Monolingual Autism

You can google that if you like and realize that it may not really be a real thing. It’s something that I have been observing for a long time and I’m sure you’ve seen or felt it at different points in your life.

A while back, LifeHack posted about people having different personalities when speaking in different languages. So I thought: Is it possible for a person to be autistic in a particular language and enthusiastic and energetic in another? Sounds stupid, eh? Well, here’s an example that might make it sound slightly less stupid and slightly more relatable:

Think of a kid from India or Sri Lanka or even Russia — or any other place where English isn’t really the first language. If that kid goes to a decent school, he’s probably learning English and his teacher probably encourage him to converse in it when possible. Let’s name that kid Connor.
Connor is 14 years old, he goes to a decent school and converses in English with his teachers simply because it’s a school rule. Connor speaks his native language at home and when among friends and he’s pretty talkative. Connor has no trouble reading or writing in English. But sometimes, e.g. in a group of several people, that he doesn’t know very well, who are confidently speaking to each other in English (although they also know Connor’s language), Connor gets tongue-tied. Connor has to put too much effort into forming every sentence that he then speaks. Connor, therefore, chooses to speak in his own language. The greater the number of such occurrences, the stronger Connor’s belief that he can’t converse effectively in English and the harder it will be for him to do so the next time he is faced with the prospect. At times like this, Connor get’s mildly autistic.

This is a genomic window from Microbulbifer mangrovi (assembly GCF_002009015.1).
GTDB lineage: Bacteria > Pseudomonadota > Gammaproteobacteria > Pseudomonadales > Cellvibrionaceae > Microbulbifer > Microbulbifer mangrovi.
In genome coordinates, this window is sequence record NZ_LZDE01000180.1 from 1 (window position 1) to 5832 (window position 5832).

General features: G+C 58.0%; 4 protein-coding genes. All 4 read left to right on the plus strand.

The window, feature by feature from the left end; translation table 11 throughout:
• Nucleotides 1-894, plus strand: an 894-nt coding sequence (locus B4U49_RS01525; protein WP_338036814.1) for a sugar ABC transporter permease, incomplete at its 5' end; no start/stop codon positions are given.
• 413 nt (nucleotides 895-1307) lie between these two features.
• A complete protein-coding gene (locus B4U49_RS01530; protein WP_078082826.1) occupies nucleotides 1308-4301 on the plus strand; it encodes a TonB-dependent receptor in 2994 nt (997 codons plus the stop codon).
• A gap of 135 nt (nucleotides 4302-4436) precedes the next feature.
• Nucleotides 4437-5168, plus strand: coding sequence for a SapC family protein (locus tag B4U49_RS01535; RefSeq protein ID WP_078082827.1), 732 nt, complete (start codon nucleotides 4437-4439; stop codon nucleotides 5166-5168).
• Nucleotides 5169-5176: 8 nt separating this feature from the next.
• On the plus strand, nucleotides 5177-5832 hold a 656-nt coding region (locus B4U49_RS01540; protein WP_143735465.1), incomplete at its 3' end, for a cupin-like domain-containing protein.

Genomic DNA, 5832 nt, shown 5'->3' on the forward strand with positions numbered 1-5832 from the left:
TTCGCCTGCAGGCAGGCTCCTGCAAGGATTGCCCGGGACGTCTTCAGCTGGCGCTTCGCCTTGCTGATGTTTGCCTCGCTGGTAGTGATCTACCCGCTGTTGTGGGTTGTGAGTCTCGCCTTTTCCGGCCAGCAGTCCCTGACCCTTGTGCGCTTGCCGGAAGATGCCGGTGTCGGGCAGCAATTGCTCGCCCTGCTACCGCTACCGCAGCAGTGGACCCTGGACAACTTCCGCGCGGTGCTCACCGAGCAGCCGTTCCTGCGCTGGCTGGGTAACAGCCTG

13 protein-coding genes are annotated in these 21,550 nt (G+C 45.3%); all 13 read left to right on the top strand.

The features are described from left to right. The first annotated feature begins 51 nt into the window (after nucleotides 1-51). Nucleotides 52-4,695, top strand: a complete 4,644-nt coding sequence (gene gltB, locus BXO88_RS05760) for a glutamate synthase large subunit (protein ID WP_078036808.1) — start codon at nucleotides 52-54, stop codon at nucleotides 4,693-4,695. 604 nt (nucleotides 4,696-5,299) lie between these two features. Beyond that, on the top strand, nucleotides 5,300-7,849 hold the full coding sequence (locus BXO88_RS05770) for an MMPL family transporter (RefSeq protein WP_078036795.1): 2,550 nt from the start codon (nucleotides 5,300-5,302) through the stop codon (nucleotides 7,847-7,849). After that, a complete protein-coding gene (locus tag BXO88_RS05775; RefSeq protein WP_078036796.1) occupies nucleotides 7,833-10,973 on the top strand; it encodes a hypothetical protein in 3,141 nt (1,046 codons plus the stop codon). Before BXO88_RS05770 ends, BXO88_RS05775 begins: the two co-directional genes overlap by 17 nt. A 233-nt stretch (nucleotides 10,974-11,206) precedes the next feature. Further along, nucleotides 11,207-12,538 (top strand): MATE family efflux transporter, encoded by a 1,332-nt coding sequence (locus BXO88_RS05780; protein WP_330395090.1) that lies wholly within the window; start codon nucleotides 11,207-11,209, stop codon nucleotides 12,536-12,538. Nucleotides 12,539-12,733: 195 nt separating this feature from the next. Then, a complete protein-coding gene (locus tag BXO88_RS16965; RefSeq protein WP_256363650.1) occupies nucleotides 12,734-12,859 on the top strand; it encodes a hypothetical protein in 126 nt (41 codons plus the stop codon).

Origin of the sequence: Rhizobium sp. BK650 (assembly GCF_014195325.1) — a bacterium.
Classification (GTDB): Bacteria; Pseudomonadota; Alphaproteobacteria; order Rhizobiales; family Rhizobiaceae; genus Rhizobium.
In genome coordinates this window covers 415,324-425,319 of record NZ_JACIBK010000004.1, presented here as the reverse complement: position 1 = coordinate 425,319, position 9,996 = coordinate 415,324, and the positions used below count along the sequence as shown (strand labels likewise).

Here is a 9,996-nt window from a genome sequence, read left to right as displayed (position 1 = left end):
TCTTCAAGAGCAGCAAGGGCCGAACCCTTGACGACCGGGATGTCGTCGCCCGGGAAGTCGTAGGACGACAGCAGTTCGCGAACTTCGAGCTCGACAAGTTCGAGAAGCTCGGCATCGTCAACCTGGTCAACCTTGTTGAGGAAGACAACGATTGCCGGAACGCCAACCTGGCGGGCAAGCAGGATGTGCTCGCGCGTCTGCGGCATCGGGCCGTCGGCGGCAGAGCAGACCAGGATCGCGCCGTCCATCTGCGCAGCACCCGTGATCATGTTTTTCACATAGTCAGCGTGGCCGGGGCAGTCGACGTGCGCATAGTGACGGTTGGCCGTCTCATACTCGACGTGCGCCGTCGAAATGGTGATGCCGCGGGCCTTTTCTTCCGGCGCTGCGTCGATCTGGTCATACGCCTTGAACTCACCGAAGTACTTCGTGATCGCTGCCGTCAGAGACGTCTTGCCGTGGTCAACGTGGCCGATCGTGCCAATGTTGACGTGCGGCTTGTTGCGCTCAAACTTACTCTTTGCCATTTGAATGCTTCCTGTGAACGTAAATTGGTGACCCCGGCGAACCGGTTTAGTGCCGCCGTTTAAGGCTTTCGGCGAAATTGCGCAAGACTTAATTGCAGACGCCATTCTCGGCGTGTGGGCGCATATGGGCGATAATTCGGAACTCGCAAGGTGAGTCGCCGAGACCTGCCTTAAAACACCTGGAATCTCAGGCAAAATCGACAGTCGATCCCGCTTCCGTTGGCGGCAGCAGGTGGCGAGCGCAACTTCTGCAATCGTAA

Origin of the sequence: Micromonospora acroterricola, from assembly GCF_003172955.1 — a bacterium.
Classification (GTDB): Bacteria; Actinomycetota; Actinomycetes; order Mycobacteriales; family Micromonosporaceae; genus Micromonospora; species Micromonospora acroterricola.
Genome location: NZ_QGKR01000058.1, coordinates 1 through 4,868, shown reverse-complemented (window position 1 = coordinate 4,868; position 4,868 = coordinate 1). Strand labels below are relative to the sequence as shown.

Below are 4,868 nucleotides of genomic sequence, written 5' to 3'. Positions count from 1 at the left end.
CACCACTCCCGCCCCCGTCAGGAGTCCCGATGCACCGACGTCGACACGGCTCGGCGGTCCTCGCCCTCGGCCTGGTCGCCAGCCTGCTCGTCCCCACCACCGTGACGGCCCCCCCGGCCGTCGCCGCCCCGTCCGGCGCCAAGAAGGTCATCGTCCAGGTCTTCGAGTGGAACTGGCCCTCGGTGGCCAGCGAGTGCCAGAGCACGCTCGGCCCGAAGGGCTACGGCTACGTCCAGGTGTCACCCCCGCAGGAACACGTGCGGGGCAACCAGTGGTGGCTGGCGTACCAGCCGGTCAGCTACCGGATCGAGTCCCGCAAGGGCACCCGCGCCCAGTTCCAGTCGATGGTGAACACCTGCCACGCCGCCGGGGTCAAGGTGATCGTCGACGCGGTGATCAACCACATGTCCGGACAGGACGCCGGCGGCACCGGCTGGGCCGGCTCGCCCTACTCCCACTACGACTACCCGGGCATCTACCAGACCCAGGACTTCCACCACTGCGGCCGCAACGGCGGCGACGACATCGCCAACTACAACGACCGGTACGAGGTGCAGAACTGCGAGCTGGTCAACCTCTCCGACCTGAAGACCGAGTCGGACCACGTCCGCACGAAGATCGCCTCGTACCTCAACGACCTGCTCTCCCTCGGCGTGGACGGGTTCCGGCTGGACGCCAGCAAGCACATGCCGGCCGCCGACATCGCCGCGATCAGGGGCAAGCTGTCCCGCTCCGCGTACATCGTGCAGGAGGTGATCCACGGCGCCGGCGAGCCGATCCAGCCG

I have a theory. If Connor were to speak to someone that doesn’t know any other language besides English, he probably won’t have this much trouble. I personally believe that all this happens because it feels stupid and illogical to converse with people in a secondary language when you don’t need to. If someone knows Connor’s language then he would prefer for them to speak it instead of English.

This makes it sound like just as much a matter of choice as a question of confidence. So what is the issue? And that, is exactly why I chose to compare it with autism. The thing with disorders is that you can’t just choose to not have them. Sometimes you know you have them and that they are stupid but you can’t just think your way out of it. I believe that this is something like a disorder where the brain just doesn’t accept the idea of doing something as illogical as conversing in a secondary language when you can choose not to. Secondly, every time it kicks in, it is accompanied by nervousness and hesitation and makes you look like this quiet, timid, shy personality and occasionally raising questions like “You don’t say much, do you?” or perhaps even “Is he autistic?”

Can it be overcome? No idea. Does it need to be overcome? Logically? No.

 

Anas Ismail Khan

 

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